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Prime Farmland Across Midwest Continues to Struggle with Flooding and Weather Issues

It has been one of the wettest planting seasons 30-year-old Dwyer has ever experienced

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US farmers caught in ‘Perfect Storm’ of trade, weather. VOA

The constant beat of rain upon the metal roof of Megan Dwyer’s barn on her rural Illinois farm is an all-too-familiar and unwelcome sound at this time of year.

“We picked up another 8/10ths (2 cm) last night,” she told VOA, competing to be heard over the noise created by the constant downpour on the barn. “We’ve probably picked up another 3 or 4 this morning.”

It has been one of the wettest planting seasons 30-year-old Dwyer has ever experienced.

“Ideally we’d like to be done planted with corn and have a good chunk of our beans in, and we’re maybe 5% planted in total right now,” she said.

And there’s no relief in sight.

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Jeff Jorgenson looks over a partially flooded field he farms near Shenandoah, Iowa, May 29, 2019. About a quarter of his land was lost this year to Missouri River flooding, and much of his remaining property has been inundated with heavy rain and water from the neighboring Nishnabotna River. VOA

One of the wettest 12 months

Continued rainfall across the Midwest extended a trend resulting in one of the wettest 12-month cycles on record in the United States. Prime farmland across the country continues to struggle with flooding and poor conditions for planting, among other issues.

At the end of May, Illinois farmers had about 35% of their crops planted, a dramatic contrast to an average of 95% in past years at the same time.

Dwyer is among many nationwide who have to make a decision soon — plant very late and hope it grows in time. Or, says Dwyer, “You’ve got the prevented plant option, which is where you don’t put a crop in at all.”

The “prevented plant option” is a crop insurance claim payout meant to help farmers deal with the loss of income because of poor planting weather, an option that is rarely used.

flooding, weather issues
FILE – A grain salesman shows locally grown soybeans in Ohio, April 5, 2018. Trump’s tariffs have drawn retaliation from around the world. China is taxing American soybeans, among other things. VOA

Stressful year gets more stressful

“People are trying to figure out how they’re going to make some money, how they’re going to pay the bills,” said Illinois Farm Bureau National Legislative Director Adam Nielsen. He added that the continued rainfall is creating a perfect economic storm for those already dealing with five consecutive years of negative farm income.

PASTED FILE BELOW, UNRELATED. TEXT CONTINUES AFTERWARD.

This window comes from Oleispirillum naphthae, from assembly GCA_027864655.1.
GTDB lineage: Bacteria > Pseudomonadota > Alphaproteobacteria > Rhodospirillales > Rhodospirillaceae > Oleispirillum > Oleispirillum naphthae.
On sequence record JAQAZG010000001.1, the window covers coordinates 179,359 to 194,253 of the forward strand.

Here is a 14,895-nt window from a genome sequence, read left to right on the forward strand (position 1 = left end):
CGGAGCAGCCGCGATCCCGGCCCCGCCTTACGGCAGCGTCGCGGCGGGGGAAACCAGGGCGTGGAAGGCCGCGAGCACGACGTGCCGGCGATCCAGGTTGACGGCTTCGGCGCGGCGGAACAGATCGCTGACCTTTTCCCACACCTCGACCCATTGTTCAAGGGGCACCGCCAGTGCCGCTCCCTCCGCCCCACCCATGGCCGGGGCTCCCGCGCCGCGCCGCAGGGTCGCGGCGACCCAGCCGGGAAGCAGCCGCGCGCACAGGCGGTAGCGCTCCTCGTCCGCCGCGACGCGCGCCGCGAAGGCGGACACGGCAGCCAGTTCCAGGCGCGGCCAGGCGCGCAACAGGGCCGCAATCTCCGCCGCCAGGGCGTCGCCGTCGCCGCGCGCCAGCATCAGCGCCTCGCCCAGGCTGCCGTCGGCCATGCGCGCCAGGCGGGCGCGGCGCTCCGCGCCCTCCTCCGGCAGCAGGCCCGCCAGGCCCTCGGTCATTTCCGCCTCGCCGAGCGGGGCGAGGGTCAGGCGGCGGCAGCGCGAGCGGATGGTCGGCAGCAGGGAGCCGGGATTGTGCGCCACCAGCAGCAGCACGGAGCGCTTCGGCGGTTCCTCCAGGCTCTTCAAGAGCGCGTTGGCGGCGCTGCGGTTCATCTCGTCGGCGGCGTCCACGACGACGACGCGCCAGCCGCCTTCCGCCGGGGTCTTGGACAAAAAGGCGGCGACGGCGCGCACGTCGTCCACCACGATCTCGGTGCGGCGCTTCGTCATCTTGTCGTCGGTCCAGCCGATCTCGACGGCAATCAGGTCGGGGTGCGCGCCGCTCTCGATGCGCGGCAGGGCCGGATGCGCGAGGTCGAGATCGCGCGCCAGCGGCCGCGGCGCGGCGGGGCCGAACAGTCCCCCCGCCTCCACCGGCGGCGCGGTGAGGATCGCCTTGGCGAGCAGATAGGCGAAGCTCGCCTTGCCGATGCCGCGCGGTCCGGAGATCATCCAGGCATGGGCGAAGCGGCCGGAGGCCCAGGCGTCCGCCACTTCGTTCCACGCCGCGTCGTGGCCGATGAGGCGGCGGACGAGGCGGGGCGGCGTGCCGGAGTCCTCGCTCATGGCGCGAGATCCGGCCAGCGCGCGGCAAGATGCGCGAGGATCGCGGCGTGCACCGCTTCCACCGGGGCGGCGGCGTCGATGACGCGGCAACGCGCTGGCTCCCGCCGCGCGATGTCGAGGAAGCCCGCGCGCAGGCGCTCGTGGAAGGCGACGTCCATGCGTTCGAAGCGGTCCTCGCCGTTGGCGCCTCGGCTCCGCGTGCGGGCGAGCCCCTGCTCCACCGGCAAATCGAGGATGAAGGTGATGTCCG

“It would be normally a very stressful year to begin with. But when you add the fact that we’re now entering year 2 of a trade war, and a lot of our markets are closed off to us, that adds a higher level anxiety right now. And that’s what our members are feeling,” he said.

The recent breakdown in trade negotiations between the United States and China has only added to Dwyer’s problems.

“Sixty percent of our soybeans get exported. For us, two-thirds of our soybeans, so more than that. And our end user is China, so there is a lot of uncertainty around where this product is going to go,” said Dwyer, who has been tending to the cattle on her farm in the time she has free because of the deluge that has left her farm soggy, muddy and bare.

“The rain on top of that, and the flooding, and not being able to get barges and river traffic through — nobody can even move the product, even if there was a buyer,” she said. “It’s pretty scary and uncertain times.”

Trump offer a dilemma

President Donald Trump’s promise to compensate farmers through another proposed U.S. Department of Agriculture aid package estimated at $16 billion this year may provide some relief for farmers.

“For me, I don’t want it,” Dwyer explained. “I’d rather have markets and access to a real place for my product to go.”

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FILE – Hay rolls damaged by rain and flood waters that cannot be moved because of muddy conditions lie soaked on a farm after a series of storms across the central plains in Alva, Okla., May 24, 2019. VOA

But Dwyer, like most farmers, is realistically left with little choice but to accept the aid to help make ends meet to help the farm survive to plant another day. But with the aid, comes stigma, Dwyer said.